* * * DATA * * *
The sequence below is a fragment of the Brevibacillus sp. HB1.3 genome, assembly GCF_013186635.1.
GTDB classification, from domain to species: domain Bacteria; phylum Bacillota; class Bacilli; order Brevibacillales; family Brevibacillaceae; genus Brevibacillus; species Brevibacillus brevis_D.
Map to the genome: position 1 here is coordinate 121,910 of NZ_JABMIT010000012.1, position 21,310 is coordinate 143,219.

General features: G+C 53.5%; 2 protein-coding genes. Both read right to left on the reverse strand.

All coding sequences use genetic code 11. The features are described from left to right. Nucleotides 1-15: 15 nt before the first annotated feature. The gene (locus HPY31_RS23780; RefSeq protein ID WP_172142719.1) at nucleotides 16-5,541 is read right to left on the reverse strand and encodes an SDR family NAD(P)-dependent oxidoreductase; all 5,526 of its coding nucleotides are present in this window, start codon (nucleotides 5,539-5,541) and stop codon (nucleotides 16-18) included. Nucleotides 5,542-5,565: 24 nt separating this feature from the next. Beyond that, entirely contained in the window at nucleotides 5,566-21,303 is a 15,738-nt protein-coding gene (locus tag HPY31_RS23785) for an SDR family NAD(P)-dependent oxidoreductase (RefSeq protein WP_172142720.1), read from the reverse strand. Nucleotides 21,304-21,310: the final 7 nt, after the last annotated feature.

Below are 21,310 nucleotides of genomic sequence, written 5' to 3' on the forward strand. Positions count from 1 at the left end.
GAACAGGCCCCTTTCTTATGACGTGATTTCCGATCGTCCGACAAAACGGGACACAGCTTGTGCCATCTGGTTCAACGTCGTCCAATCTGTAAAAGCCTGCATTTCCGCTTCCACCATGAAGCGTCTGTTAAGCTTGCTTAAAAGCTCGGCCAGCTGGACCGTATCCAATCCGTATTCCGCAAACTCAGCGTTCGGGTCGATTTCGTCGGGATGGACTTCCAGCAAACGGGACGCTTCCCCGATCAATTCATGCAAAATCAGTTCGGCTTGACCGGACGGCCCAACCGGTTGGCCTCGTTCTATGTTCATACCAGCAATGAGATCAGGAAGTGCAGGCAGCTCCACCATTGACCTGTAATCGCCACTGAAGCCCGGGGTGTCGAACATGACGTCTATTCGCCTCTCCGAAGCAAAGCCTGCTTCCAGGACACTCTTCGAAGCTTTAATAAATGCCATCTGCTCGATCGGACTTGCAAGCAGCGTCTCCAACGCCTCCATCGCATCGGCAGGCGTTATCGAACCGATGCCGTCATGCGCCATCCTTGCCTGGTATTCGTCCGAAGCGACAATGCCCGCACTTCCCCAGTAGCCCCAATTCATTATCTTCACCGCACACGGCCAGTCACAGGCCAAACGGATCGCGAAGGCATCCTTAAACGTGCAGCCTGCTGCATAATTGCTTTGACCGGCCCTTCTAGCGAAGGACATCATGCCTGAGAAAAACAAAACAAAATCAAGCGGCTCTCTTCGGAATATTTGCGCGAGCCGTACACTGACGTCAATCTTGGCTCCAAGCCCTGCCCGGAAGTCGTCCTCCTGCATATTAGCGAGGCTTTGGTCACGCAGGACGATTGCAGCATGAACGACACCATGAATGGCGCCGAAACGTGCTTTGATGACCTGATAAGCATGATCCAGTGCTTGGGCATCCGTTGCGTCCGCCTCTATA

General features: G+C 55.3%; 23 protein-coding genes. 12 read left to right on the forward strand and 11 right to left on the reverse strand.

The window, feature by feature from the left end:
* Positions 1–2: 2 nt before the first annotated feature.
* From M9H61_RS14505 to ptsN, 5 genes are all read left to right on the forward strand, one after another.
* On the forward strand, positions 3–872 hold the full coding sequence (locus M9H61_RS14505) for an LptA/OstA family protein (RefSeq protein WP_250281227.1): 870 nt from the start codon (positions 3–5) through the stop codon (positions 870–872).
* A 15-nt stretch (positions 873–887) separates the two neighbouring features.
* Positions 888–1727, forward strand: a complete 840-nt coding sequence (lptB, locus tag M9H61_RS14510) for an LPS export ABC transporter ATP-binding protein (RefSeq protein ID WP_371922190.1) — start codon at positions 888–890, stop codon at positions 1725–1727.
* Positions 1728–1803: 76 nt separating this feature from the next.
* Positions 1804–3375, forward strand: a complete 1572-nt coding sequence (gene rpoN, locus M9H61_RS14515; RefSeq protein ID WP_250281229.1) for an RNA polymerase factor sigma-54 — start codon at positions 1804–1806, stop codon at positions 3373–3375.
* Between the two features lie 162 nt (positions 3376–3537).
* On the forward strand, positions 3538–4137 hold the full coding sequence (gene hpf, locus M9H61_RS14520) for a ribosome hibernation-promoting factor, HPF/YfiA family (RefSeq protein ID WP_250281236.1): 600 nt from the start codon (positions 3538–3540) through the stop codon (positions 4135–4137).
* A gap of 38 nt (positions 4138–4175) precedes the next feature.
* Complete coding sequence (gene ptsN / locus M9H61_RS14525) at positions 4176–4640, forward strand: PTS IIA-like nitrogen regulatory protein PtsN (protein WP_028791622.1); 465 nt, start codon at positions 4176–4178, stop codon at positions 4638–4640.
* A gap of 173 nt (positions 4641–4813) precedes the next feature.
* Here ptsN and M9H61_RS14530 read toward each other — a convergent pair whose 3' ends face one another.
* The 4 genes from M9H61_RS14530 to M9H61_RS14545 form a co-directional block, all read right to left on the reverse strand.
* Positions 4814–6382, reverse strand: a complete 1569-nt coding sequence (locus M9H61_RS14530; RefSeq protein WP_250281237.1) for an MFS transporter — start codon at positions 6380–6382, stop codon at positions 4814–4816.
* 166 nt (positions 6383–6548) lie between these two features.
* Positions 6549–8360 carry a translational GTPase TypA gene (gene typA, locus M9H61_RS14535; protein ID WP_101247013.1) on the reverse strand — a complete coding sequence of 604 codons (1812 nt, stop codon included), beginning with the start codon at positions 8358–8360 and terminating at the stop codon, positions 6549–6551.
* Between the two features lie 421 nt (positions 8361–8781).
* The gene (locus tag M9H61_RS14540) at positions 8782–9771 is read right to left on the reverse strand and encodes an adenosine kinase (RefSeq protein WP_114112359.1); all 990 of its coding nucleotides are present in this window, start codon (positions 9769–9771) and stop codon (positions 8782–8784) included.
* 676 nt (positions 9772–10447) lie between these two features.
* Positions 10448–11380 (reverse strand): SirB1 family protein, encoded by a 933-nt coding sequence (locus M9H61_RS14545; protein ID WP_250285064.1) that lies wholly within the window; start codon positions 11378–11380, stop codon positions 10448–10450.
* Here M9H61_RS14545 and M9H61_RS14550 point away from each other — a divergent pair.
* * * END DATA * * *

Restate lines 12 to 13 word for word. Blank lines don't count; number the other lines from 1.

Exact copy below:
* On the forward strand, positions 3–872 hold the full coding sequence (locus M9H61_RS14505) for an LptA/OstA family protein (RefSeq protein WP_250281227.1): 870 nt from the start codon (positions 3–5) through the stop codon (positions 870–872).
* A 15-nt stretch (positions 873–887) separates the two neighbouring features.